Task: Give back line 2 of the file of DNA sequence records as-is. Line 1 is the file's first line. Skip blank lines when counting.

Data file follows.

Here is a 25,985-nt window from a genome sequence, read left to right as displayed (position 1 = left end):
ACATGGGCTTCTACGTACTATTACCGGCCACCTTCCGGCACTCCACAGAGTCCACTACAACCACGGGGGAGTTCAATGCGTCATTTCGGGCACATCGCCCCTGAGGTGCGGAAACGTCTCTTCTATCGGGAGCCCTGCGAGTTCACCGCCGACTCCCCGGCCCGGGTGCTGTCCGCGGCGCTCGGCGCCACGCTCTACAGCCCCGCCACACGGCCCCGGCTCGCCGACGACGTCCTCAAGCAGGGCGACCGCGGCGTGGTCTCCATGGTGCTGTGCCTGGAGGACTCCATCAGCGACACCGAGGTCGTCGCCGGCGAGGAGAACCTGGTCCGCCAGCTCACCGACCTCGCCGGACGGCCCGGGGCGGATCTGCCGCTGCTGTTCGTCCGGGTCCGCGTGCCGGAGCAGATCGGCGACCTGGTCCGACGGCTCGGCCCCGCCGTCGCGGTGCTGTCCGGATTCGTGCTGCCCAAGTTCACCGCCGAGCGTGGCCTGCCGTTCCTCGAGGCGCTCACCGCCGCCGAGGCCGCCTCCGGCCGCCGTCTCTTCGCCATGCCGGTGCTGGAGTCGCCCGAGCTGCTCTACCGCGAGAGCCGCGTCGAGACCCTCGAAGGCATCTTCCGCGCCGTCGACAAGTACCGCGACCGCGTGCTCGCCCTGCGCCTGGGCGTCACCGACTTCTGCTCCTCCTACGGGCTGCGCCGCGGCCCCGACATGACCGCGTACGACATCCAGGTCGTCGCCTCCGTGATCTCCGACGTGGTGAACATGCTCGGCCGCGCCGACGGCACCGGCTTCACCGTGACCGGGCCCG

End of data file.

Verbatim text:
ACATGGGCTTCTACGTACTATTACCGGCCACCTTCCGGCACTCCACAGAGTCCACTACAACCACGGGGGAGTTCAATGCGTCATTTCGGGCACATCGCCCCTGAGGTGCGGAAACGTCTCTTCTATCGGGAGCCCTGCGAGTTCACCGCCGACTCCCCGGCCCGGGTGCTGTCCGCGGCGCTCGGCGCCACGCTCTACAGCCCCGCCACACGGCCCCGGCTCGCCGACGACGTCCTCAAGCAGGGCGACCGCGGCGTGGTCTCCATGGTGCTGTGCCTGGAGGACTCCATCAGCGACACCGAGGTCGTCGCCGGCGAGGAGAACCTGGTCCGCCAGCTCACCGACCTCGCCGGACGGCCCGGGGCGGATCTGCCGCTGCTGTTCGTCCGGGTCCGCGTGCCGGAGCAGATCGGCGACCTGGTCCGACGGCTCGGCCCCGCCGTCGCGGTGCTGTCCGGATTCGTGCTGCCCAAGTTCACCGCCGAGCGTGGCCTGCCGTTCCTCGAGGCGCTCACCGCCGCCGAGGCCGCCTCCGGCCGCCGTCTCTTCGCCATGCCGGTGCTGGAGTCGCCCGAGCTGCTCTACCGCGAGAGCCGCGTCGAGACCCTCGAAGGCATCTTCCGCGCCGTCGACAAGTACCGCGACCGCGTGCTCGCCCTGCGCCTGGGCGTCACCGACTTCTGCTCCTCCTACGGGCTGCGCCGCGGCCCCGACATGACCGCGTACGACATCCAGGTCGTCGCCTCCGTGATCTCCGACGTGGTGAACATGCTCGGCCGCGCCGACGGCACCGGCTTCACCGTGACCGGGCCCG